15 October 2005

Street photography 1

When I was younger and had time to spare – like on a weekend – I’d pick up my camera and just head out on the streets, taking photos of whatever caught my fancy. I’d shoot buildings (I have a fascination for old architecture), hoardings with interesting messages, trees and people.

Of all my subjects, people were the most difficult to photograph, and I was always afraid of photographing them. They hardly ever remained stationary long enough for me to get them in the frame and click the shutter. And, even if they didn’t move too much, by the time I’d get close enough to get a good shot, they’d get up and walk away. So much was my disappointment at this that I had decided to give up street photography altogether.

In fact, I didn’t even know that my sojourn on the streets with my camera was considered a genre of photography called ‘street photography’. Then, a couple of days ago, I read an article called ‘The Indecisive Moment’ by Gerry Badger on ‘stream-of-consciousness’ photography, from Issue 9 of the Harvard journal ‘Fantastic’. And, while reading about Robert Frank, William Klein and Garry Winogrand, my passion for street photography was re-kindled.

From an article on Garry Winogrand by Peter Marshall from the portal About.com, I discovered that (and I quote from the article):

“Winogrand was the photographer who more or less invented and defined the genre we know as ‘street photography’; from his first photography until his death he photographed mainly on the streets – and his best work is on the streets of New York. Of course others had photographed on the street before, in particular Europeans such as [Andre] Kertesz and many of the New York photographers associated with the Photo League, but their work was largely concerned with character and anecdote; with Winogrand the view was wider and could be considered environmental. He photographed people, but his focus was on the street and the person (or people) in it rather than simply on the person.”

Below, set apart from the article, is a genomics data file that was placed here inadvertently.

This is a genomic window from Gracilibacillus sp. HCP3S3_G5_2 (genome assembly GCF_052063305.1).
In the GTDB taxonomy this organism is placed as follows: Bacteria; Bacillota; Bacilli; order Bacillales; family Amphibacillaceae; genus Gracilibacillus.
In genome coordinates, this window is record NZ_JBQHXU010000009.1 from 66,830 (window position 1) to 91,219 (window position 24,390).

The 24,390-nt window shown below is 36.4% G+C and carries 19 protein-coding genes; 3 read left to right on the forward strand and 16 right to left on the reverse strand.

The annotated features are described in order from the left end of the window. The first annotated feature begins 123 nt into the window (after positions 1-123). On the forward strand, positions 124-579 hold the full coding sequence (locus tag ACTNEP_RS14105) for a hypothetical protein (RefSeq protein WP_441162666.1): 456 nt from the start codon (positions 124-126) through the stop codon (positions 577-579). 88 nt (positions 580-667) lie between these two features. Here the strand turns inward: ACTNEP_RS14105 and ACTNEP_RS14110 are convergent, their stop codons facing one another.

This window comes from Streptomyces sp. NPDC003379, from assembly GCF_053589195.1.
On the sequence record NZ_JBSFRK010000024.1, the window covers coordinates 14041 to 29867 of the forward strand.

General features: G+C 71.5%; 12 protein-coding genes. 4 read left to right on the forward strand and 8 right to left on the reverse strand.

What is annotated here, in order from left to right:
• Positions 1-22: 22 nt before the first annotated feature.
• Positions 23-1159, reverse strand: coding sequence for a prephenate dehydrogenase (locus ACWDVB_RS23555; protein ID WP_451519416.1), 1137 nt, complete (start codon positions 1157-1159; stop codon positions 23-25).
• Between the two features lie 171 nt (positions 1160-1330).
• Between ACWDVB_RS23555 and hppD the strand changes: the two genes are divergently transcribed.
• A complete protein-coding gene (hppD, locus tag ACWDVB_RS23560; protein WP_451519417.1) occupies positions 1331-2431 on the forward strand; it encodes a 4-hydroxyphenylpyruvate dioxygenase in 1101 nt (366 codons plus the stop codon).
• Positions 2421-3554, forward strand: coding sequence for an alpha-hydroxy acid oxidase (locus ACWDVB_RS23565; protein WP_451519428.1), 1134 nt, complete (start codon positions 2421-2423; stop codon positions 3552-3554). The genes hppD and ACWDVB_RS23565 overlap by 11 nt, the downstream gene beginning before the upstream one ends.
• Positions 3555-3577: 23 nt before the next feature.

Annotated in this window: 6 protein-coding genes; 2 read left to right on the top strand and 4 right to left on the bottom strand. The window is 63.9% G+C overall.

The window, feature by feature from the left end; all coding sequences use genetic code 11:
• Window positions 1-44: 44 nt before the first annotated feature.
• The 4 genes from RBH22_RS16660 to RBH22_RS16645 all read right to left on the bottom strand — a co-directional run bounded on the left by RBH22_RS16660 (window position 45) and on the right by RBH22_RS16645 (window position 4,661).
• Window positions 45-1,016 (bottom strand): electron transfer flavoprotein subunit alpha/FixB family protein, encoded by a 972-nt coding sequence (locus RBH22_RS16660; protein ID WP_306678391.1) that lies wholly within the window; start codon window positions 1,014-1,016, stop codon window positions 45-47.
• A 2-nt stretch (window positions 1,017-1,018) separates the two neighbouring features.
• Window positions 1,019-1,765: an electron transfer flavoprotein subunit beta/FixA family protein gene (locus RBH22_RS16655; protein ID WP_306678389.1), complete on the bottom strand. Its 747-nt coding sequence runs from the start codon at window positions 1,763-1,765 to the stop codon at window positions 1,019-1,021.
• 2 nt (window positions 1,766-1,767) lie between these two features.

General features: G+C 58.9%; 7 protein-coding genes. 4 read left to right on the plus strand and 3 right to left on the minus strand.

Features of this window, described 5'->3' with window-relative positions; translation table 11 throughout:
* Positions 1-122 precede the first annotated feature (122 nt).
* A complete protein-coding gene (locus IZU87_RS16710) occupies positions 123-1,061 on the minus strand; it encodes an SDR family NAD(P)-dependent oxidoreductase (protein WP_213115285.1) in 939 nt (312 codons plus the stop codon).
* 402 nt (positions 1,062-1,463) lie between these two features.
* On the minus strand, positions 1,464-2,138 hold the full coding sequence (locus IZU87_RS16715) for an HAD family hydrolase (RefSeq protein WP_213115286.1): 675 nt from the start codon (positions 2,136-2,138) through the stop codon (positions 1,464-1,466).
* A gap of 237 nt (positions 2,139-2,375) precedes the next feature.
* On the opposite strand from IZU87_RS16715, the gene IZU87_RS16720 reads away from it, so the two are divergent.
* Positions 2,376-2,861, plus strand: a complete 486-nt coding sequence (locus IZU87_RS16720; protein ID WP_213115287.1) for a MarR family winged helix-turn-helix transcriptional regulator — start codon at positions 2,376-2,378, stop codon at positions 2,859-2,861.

But, what really moved me was a quote from Winogrand, reproduced at the end of the Harvard ‘Fantastic’ article by Gerry Badger:

“I look at the pictures I have done up to now, and they make me feel that who we are and what is to become of us just doesn’t matter. Our aspirations and successes have been cheap and petty. I read the newspapers, the columnists, some books. I look at the magazines (our press). They all deal in illusions and fantasies. I can only conclude that we have lost ourselves, and that the bomb may finish the job permanently, and it just doesn’t matter, we have not loved life.”

[Garry Winogrand, quoted in John Szarkowski, Winogrand: Figments from the Real World, Museum of Modern Art, New York, 1988, p 34.]

You can see Garry Winogrand’s pioneering work here.

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